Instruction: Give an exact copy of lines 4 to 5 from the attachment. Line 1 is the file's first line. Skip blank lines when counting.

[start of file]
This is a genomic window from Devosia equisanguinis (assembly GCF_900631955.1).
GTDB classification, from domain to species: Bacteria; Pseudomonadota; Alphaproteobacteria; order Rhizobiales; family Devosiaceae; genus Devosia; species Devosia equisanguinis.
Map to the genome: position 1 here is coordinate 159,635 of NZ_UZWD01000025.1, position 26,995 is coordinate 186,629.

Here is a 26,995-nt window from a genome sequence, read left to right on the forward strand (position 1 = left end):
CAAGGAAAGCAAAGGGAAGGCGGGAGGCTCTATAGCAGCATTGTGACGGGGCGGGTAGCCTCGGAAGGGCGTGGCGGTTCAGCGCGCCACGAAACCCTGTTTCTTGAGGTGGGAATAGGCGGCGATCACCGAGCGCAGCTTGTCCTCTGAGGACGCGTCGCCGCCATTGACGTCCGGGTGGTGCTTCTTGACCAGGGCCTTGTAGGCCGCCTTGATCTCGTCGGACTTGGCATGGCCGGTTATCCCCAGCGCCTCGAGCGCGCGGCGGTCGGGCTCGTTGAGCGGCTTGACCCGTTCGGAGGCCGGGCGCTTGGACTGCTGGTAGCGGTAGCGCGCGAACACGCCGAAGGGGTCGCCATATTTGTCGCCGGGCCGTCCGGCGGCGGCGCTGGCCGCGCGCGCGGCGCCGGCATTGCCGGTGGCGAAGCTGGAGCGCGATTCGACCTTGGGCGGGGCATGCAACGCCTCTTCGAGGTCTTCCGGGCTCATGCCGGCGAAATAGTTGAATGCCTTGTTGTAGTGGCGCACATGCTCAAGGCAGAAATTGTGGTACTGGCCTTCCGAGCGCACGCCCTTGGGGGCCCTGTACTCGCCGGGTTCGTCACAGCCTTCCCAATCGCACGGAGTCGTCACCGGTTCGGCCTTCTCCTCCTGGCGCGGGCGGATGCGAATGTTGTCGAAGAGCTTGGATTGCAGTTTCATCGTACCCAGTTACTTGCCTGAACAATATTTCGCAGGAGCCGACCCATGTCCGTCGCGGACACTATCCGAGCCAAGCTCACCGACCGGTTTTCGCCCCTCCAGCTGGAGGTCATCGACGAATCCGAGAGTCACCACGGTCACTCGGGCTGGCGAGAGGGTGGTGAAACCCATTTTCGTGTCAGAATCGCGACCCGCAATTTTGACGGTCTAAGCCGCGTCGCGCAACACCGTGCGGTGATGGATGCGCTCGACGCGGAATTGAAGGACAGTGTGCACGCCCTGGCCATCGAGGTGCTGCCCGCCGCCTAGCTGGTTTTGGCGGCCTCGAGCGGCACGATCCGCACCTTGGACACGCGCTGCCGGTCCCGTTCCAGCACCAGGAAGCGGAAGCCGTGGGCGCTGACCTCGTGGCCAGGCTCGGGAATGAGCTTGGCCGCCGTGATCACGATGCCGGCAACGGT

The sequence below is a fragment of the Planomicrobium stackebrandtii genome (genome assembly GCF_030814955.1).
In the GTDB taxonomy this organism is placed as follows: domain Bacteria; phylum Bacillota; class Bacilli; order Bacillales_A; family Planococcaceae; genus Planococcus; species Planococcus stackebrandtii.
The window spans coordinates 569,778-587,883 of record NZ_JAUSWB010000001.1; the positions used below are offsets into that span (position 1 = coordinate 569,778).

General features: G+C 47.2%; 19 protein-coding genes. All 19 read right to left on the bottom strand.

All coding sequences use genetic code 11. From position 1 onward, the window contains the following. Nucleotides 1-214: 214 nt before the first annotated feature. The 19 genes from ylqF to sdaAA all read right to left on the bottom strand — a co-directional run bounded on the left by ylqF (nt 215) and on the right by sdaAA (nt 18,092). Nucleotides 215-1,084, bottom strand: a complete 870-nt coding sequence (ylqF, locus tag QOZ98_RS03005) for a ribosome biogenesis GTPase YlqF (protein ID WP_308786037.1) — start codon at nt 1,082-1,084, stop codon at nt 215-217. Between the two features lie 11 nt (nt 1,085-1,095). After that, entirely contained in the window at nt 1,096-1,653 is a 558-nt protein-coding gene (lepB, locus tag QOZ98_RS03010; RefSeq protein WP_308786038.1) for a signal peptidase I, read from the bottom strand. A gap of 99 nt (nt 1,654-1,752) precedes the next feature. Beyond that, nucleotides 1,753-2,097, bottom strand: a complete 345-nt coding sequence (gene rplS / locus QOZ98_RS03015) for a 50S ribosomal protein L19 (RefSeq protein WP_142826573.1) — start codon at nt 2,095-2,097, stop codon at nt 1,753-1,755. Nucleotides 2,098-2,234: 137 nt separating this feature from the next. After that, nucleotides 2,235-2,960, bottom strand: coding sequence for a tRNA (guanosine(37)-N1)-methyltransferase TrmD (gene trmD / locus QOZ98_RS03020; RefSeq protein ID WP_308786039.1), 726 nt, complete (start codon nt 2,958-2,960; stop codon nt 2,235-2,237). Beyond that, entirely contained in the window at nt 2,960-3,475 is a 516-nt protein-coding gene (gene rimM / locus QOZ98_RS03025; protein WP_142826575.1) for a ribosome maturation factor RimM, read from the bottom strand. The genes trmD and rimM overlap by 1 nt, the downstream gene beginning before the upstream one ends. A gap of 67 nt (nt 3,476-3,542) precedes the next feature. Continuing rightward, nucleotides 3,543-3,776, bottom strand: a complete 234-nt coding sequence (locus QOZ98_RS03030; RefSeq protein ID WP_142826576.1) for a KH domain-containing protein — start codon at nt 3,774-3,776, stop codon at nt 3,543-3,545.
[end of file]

Here is a 26,995-nt window from a genome sequence, read left to right on the forward strand (position 1 = left end):
CAAGGAAAGCAAAGGGAAGGCGGGAGGCTCTATAGCAGCATTGTGACGGGGCGGGTAGCCTCGGAAGGGCGTGGCGGTTCAGCGCGCCACGAAACCCTGTTTCTTGAGGTGGGAATAGGCGGCGATCACCGAGCGCAGCTTGTCCTCTGAGGACGCGTCGCCGCCATTGACGTCCGGGTGGTGCTTCTTGACCAGGGCCTTGTAGGCCGCCTTGATCTCGTCGGACTTGGCATGGCCGGTTATCCCCAGCGCCTCGAGCGCGCGGCGGTCGGGCTCGTTGAGCGGCTTGACCCGTTCGGAGGCCGGGCGCTTGGACTGCTGGTAGCGGTAGCGCGCGAACACGCCGAAGGGGTCGCCATATTTGTCGCCGGGCCGTCCGGCGGCGGCGCTGGCCGCGCGCGCGGCGCCGGCATTGCCGGTGGCGAAGCTGGAGCGCGATTCGACCTTGGGCGGGGCATGCAACGCCTCTTCGAGGTCTTCCGGGCTCATGCCGGCGAAATAGTTGAATGCCTTGTTGTAGTGGCGCACATGCTCAAGGCAGAAATTGTGGTACTGGCCTTCCGAGCGCACGCCCTTGGGGGCCCTGTACTCGCCGGGTTCGTCACAGCCTTCCCAATCGCACGGAGTCGTCACCGGTTCGGCCTTCTCCTCCTGGCGCGGGCGGATGCGAATGTTGTCGAAGAGCTTGGATTGCAGTTTCATCGTACCCAGTTACTTGCCTGAACAATATTTCGCAGGAGCCGACCCATGTCCGTCGCGGACACTATCCGAGCCAAGCTCACCGACCGGTTTTCGCCCCTCCAGCTGGAGGTCATCGACGAATCCGAGAGTCACCACGGTCACTCGGGCTGGCGAGAGGGTGGTGAAACCCATTTTCGTGTCAGAATCGCGACCCGCAATTTTGACGGTCTAAGCCGCGTCGCGCAACACCGTGCGGTGATGGATGCGCTCGACGCGGAATTGAAGGACAGTGTGCACGCCCTGGCCATCGAGGTGCTGCCCGCCGCCTAGCTGGTTTTGGCGGCCTCGAGCGGCACGATCCGCACCTTGGACACGCGCTGCCGGTCCCGTTCCAGCACCAGGAAGCGGAAGCCGTGGGCGCTGACCTCGTGGCCAGGCTCGGGAATGAGCTTGGCCGCCGTGATCACGATGCCGGCAACGGT